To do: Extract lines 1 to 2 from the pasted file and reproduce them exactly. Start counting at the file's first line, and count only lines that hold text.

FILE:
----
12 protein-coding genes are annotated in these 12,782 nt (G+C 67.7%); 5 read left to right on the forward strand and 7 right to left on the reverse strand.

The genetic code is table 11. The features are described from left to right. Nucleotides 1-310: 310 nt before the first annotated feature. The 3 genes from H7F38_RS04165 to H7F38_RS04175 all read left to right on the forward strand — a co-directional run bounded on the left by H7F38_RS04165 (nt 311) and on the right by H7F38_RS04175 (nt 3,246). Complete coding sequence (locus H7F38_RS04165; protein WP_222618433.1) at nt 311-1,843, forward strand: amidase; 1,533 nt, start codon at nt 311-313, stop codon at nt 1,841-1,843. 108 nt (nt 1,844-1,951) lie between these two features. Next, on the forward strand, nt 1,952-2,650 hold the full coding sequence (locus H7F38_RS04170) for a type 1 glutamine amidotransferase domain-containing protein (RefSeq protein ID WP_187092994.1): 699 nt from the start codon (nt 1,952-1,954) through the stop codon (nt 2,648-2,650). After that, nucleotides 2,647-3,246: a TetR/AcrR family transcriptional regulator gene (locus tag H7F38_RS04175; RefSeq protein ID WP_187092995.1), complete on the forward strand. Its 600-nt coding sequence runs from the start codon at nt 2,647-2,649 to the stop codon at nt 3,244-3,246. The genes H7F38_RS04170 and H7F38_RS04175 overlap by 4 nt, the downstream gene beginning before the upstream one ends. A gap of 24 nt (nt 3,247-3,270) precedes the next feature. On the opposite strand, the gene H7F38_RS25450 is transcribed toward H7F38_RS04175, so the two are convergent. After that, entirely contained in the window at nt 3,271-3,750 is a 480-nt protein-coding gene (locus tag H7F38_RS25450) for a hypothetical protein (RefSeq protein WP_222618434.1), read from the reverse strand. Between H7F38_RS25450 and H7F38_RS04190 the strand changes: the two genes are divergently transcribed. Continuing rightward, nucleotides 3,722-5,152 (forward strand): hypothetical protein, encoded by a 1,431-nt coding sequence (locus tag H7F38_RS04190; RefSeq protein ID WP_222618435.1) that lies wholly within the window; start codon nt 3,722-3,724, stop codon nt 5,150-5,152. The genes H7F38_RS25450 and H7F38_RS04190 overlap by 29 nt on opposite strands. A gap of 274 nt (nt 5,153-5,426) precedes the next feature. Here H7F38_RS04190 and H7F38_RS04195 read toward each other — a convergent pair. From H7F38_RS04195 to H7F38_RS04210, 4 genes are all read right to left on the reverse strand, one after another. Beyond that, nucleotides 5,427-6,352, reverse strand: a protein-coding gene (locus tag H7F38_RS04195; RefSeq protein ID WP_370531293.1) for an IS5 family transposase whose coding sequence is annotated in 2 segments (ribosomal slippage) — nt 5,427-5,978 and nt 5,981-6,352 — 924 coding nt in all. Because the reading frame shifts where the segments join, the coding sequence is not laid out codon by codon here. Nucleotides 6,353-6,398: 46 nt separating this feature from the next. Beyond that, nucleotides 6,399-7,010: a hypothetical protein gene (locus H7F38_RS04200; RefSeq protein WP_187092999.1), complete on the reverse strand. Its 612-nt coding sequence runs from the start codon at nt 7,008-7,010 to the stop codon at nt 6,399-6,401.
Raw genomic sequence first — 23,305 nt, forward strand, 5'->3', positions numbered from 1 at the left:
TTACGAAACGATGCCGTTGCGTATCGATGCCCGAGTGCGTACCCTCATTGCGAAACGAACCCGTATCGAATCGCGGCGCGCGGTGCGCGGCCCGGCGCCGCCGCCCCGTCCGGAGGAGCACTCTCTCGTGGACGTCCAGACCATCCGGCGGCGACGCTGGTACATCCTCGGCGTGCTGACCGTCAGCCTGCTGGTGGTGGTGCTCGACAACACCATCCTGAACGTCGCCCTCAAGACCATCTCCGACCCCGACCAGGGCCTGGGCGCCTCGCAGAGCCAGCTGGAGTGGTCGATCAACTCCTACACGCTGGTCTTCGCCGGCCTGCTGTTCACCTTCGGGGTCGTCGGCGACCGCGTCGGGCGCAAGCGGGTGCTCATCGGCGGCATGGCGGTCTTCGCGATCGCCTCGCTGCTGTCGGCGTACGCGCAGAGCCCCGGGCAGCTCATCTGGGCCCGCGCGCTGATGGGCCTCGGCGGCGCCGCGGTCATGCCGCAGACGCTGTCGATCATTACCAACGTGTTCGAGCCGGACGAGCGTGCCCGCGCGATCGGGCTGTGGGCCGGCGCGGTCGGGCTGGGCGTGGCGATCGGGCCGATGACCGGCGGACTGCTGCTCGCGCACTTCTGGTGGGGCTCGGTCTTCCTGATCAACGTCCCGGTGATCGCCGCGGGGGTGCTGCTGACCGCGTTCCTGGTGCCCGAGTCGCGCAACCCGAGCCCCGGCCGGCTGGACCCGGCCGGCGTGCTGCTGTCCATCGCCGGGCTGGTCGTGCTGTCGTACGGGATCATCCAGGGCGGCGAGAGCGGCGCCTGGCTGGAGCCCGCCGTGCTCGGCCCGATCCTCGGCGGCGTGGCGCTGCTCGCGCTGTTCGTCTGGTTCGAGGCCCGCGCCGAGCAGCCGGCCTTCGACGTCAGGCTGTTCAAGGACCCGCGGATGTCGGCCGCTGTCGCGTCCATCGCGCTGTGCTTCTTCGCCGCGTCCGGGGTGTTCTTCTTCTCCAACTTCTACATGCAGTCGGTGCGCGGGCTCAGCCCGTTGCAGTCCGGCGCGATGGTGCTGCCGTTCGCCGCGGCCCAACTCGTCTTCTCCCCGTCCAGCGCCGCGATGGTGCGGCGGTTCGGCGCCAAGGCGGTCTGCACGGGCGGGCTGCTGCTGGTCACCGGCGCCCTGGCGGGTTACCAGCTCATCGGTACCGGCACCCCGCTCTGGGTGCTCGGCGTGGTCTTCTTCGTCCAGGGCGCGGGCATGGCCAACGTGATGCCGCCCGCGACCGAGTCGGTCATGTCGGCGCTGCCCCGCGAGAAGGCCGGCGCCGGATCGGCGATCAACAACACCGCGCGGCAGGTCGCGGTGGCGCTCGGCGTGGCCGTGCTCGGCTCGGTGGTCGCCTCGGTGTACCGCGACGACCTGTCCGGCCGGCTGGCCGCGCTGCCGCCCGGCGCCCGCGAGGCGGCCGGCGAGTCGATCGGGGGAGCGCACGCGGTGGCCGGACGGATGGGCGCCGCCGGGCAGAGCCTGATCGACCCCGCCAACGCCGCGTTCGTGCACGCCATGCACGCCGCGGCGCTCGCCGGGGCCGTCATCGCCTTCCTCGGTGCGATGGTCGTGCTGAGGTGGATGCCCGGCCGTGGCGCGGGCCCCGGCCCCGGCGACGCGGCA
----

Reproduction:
12 protein-coding genes are annotated in these 12,782 nt (G+C 67.7%); 5 read left to right on the forward strand and 7 right to left on the reverse strand.

The genetic code is table 11. The features are described from left to right. Nucleotides 1-310: 310 nt before the first annotated feature. The 3 genes from H7F38_RS04165 to H7F38_RS04175 all read left to right on the forward strand — a co-directional run bounded on the left by H7F38_RS04165 (nt 311) and on the right by H7F38_RS04175 (nt 3,246). Complete coding sequence (locus H7F38_RS04165; protein WP_222618433.1) at nt 311-1,843, forward strand: amidase; 1,533 nt, start codon at nt 311-313, stop codon at nt 1,841-1,843. 108 nt (nt 1,844-1,951) lie between these two features. Next, on the forward strand, nt 1,952-2,650 hold the full coding sequence (locus H7F38_RS04170) for a type 1 glutamine amidotransferase domain-containing protein (RefSeq protein ID WP_187092994.1): 699 nt from the start codon (nt 1,952-1,954) through the stop codon (nt 2,648-2,650). After that, nucleotides 2,647-3,246: a TetR/AcrR family transcriptional regulator gene (locus tag H7F38_RS04175; RefSeq protein ID WP_187092995.1), complete on the forward strand. Its 600-nt coding sequence runs from the start codon at nt 2,647-2,649 to the stop codon at nt 3,244-3,246. The genes H7F38_RS04170 and H7F38_RS04175 overlap by 4 nt, the downstream gene beginning before the upstream one ends. A gap of 24 nt (nt 3,247-3,270) precedes the next feature. On the opposite strand, the gene H7F38_RS25450 is transcribed toward H7F38_RS04175, so the two are convergent. After that, entirely contained in the window at nt 3,271-3,750 is a 480-nt protein-coding gene (locus tag H7F38_RS25450) for a hypothetical protein (RefSeq protein WP_222618434.1), read from the reverse strand. Between H7F38_RS25450 and H7F38_RS04190 the strand changes: the two genes are divergently transcribed. Continuing rightward, nucleotides 3,722-5,152 (forward strand): hypothetical protein, encoded by a 1,431-nt coding sequence (locus tag H7F38_RS04190; RefSeq protein ID WP_222618435.1) that lies wholly within the window; start codon nt 3,722-3,724, stop codon nt 5,150-5,152. The genes H7F38_RS25450 and H7F38_RS04190 overlap by 29 nt on opposite strands. A gap of 274 nt (nt 5,153-5,426) precedes the next feature. Here H7F38_RS04190 and H7F38_RS04195 read toward each other — a convergent pair. From H7F38_RS04195 to H7F38_RS04210, 4 genes are all read right to left on the reverse strand, one after another. Beyond that, nucleotides 5,427-6,352, reverse strand: a protein-coding gene (locus tag H7F38_RS04195; RefSeq protein ID WP_370531293.1) for an IS5 family transposase whose coding sequence is annotated in 2 segments (ribosomal slippage) — nt 5,427-5,978 and nt 5,981-6,352 — 924 coding nt in all. Because the reading frame shifts where the segments join, the coding sequence is not laid out codon by codon here. Nucleotides 6,353-6,398: 46 nt separating this feature from the next. Beyond that, nucleotides 6,399-7,010: a hypothetical protein gene (locus H7F38_RS04200; RefSeq protein WP_187092999.1), complete on the reverse strand. Its 612-nt coding sequence runs from the start codon at nt 7,008-7,010 to the stop codon at nt 6,399-6,401.